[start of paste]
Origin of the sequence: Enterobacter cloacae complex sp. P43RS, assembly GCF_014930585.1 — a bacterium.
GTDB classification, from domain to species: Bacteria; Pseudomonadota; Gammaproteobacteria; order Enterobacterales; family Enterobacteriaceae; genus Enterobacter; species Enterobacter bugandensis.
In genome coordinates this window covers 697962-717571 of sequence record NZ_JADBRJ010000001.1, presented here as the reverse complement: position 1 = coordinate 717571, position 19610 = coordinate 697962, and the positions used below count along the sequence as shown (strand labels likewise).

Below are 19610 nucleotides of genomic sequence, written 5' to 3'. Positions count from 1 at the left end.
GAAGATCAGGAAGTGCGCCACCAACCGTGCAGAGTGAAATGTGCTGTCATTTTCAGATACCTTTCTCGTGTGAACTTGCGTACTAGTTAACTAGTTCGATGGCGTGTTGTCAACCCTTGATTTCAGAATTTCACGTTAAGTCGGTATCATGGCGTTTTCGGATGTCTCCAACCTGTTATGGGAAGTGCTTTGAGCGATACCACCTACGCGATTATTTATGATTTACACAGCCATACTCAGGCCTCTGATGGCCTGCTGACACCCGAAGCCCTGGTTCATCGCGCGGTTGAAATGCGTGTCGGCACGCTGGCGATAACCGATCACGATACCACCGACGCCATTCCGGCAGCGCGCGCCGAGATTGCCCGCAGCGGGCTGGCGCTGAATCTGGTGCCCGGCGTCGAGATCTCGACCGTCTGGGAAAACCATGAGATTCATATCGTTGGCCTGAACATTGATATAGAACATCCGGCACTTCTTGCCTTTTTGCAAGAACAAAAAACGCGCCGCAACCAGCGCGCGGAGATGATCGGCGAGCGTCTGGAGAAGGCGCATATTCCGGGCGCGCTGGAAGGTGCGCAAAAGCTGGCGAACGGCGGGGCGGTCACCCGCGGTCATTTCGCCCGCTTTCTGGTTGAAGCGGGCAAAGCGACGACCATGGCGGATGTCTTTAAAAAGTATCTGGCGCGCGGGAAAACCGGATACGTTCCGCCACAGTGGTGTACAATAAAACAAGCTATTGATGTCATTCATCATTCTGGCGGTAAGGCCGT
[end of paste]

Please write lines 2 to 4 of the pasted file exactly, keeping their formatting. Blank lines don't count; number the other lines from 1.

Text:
GTDB classification, from domain to species: Bacteria; Pseudomonadota; Gammaproteobacteria; order Enterobacterales; family Enterobacteriaceae; genus Enterobacter; species Enterobacter bugandensis.
In genome coordinates this window covers 697962-717571 of sequence record NZ_JADBRJ010000001.1, presented here as the reverse complement: position 1 = coordinate 717571, position 19610 = coordinate 697962, and the positions used below count along the sequence as shown (strand labels likewise).

Below are 19610 nucleotides of genomic sequence, written 5' to 3'. Positions count from 1 at the left end.